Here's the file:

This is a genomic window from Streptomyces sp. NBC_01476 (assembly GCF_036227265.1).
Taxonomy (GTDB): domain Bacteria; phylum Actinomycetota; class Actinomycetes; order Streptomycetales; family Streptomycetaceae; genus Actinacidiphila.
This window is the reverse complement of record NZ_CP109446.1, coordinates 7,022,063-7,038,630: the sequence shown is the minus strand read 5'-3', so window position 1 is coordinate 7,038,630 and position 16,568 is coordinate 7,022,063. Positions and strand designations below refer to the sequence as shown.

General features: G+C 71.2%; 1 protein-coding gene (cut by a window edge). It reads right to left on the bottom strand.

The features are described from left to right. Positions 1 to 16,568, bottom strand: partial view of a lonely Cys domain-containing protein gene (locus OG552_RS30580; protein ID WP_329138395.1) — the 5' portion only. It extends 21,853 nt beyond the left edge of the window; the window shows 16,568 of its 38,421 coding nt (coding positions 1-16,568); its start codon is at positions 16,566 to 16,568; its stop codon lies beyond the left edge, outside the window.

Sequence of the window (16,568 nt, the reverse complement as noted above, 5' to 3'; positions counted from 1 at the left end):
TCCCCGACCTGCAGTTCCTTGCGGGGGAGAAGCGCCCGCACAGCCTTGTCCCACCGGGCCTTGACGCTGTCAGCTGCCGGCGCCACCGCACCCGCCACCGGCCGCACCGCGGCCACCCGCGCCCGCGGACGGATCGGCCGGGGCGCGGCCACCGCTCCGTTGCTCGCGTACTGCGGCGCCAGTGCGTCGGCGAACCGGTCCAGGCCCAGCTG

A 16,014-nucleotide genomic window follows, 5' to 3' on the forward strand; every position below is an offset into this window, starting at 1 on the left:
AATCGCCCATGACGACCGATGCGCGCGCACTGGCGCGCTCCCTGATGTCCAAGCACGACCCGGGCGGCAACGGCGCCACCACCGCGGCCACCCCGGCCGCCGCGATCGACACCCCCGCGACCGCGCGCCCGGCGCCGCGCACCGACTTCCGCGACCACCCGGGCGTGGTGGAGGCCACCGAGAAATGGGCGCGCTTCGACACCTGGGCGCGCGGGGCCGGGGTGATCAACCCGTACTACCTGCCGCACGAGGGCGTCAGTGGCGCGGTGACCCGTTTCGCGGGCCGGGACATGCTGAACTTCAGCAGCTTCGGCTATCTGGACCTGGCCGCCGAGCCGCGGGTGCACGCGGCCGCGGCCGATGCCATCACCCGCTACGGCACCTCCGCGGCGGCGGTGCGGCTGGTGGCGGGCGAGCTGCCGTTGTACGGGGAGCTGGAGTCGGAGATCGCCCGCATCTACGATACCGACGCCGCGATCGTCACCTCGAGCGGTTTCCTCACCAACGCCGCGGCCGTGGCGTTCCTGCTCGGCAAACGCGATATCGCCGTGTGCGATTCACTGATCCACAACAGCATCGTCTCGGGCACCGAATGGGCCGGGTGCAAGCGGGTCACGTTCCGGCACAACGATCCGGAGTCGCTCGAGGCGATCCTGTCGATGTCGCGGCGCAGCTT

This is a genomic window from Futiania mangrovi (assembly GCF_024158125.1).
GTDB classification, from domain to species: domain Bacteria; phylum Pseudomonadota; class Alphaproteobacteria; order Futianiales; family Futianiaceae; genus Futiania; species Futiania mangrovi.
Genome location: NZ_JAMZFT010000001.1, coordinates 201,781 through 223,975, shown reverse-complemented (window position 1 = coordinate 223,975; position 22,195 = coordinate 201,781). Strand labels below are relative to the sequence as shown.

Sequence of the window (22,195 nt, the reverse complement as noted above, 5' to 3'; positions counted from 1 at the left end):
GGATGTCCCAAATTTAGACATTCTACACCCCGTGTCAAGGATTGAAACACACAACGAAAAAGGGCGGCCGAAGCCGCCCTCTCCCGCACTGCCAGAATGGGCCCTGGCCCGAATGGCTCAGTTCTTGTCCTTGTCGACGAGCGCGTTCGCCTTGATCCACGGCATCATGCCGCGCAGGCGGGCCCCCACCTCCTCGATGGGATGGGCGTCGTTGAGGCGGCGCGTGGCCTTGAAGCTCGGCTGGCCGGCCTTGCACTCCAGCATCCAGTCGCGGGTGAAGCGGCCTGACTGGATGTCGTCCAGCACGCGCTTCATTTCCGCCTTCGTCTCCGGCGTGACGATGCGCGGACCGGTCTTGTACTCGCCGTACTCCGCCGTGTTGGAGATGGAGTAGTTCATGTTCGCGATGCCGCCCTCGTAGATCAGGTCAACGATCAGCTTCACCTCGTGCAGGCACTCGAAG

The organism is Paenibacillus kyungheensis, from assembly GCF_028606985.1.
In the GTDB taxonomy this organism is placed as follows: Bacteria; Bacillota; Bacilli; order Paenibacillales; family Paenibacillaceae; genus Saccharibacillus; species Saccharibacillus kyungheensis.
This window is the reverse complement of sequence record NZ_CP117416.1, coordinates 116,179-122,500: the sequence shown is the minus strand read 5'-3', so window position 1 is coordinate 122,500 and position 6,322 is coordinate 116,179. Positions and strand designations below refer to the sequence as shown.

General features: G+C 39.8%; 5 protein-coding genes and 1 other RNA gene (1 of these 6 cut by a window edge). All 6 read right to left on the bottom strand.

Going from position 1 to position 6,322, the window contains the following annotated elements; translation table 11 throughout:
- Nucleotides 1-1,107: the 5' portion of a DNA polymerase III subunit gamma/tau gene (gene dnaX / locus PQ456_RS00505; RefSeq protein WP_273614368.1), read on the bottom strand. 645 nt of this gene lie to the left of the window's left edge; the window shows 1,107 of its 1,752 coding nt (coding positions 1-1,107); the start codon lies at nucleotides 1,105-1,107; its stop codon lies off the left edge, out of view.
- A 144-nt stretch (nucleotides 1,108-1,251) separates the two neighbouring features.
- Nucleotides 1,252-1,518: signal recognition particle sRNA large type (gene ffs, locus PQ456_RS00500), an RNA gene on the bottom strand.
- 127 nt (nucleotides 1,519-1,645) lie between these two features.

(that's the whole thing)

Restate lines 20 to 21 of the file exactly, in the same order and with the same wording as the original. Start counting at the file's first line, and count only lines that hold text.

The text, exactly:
- Nucleotides 1-1,107: the 5' portion of a DNA polymerase III subunit gamma/tau gene (gene dnaX / locus PQ456_RS00505; RefSeq protein WP_273614368.1), read on the bottom strand. 645 nt of this gene lie to the left of the window's left edge; the window shows 1,107 of its 1,752 coding nt (coding positions 1-1,107); the start codon lies at nucleotides 1,105-1,107; its stop codon lies off the left edge, out of view.
- A 144-nt stretch (nucleotides 1,108-1,251) separates the two neighbouring features.